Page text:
Altering Vintage Art

Altering Vintage Art

Written by: Katie Constantine

Edited by: Catherine Harlow


The Dada art movement, originating in 1916 Zurich, was a reaction to WWI as people were frustrated with the state of society and the world. The movement’s goal was to mock and critique the bourgeois while rejecting traditional values by altering pieces of art and everyday items. Eventually, it inspired and gave way to surrealism, but has continued to influence art throughout the 20th and 21st centuries. 

When Banksy arrived on the scene with his depiction of famous paintings in unusual scenarios, like Mona Lisa holding a bazooka, he reinvigorated the Dada influence, thus leading to an explosion of famous eclectic paintings getting new life. Current artists are following suit by taking popular pieces and adding their own take to them, whether it be in the form of a funny caption, a political stance, or just a modern twist. While many portraits during periods like the Regency era and the Victorian era had subjects showing little emotion, the alterations by current artists have them suddenly brimming with personality. 

Digital

Digitally-altered portraits that range from cheeky to pretty are a big part of this new movement. Having the alterations done digitally creates an interesting new layer to the pieces. Now, images like the ones above are considered mixed media, using a style that wasn’t even around when the original pieces were created.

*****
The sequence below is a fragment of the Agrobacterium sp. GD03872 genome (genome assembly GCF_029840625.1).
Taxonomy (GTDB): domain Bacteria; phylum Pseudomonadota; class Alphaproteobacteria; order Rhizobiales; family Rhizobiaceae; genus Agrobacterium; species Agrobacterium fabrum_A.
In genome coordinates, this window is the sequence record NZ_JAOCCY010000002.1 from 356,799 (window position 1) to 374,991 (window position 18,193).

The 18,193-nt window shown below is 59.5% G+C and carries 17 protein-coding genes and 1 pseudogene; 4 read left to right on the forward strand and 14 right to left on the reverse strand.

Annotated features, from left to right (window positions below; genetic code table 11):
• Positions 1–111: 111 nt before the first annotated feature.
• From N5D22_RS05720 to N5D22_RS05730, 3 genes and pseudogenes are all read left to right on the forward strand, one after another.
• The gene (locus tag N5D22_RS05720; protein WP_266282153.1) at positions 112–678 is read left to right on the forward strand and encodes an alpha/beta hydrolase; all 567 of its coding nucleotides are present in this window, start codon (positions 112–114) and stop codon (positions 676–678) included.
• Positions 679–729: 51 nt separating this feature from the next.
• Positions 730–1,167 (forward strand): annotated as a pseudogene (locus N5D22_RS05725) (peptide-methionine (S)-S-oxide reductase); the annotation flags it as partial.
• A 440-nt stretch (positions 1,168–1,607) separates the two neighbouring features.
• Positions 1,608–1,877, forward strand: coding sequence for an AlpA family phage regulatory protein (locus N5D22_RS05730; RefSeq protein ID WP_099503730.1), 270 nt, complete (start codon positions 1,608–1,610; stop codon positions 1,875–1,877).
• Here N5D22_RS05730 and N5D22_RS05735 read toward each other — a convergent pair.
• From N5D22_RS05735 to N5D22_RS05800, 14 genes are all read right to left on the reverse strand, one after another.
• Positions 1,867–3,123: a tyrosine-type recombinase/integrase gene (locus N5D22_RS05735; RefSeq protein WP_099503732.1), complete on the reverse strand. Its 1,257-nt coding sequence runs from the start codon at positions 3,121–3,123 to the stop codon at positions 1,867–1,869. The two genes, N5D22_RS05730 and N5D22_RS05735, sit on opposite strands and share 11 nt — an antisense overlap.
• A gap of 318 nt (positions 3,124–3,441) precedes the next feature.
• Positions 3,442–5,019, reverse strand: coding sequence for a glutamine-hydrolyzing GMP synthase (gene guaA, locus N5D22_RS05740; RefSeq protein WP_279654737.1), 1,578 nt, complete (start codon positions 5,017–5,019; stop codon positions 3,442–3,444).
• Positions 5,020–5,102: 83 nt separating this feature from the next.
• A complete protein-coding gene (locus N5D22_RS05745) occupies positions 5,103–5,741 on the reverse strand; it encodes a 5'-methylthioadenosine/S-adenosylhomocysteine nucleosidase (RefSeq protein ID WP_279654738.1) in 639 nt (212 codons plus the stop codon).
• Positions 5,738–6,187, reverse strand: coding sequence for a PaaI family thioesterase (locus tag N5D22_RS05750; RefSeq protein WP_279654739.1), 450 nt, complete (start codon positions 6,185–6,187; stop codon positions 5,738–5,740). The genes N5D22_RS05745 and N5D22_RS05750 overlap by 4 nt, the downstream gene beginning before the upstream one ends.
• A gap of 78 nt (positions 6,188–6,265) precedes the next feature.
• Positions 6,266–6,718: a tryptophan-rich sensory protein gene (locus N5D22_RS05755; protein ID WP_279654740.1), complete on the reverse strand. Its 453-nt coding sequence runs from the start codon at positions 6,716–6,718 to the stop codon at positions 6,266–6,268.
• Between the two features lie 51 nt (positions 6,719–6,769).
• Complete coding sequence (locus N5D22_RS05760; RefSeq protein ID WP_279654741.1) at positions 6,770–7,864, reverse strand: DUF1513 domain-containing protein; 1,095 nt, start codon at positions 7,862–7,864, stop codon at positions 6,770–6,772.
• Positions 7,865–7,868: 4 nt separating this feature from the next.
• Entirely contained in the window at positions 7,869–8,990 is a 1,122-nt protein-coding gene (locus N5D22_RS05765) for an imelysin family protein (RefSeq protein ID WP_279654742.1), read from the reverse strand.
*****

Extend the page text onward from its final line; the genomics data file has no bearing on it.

Text

Artists are overlaying text on the paintings either in reference to the scene or the actual political figure. In one example, you can see a portrait of Napoleon with a modern day quote that refers to his love of war. Other pieces ignore who the figure was and just base the quote off the feeling the painting projects. This adds a quirky and more relatable feel for today’s audience. 

Painting on Canvas

(Image 1: Jazza; Image 2: Kasey Golden)

It became a YouTube trend to thrift vintage paintings and alter the canvas with one’s own paint. Jazza, who has over 6 million subscribers, took a piece that looks like it was based on the Romantic era, and added a dragon and knight. Kasey Golden, who has over 1 million subscribers, did the same with a more modern piece and added an alien invasion. This could be controversial because some may say they are ruining the original artist’s work, but others find it inspiring and collaborative.  

While altering vintage are can be fun and refreshing, it can also call into question whether it’s okay to ignore the political context of pieces with controversial subjects. For example, Marie Antoinette threw expensive parties while the people of France starved to death, and the alleged quote “let them eat cake” was her tone-deaf response to hearing about the bread shortage in France. It could be that the altered art is done out of satire, like in the Dada era, but if these are being promoted out of context, it may be beneficial to fill in the knowledge gap by adding an informative insert in the packaging or online description.

If you find this new adapted style interesting and inspiring, the National Gallery of Art has an online database of paintings that are in the public domain. They encourage people to download the pieces and enjoy them. We encourage you to add your own spin if you’re feeling artistically inclined.    

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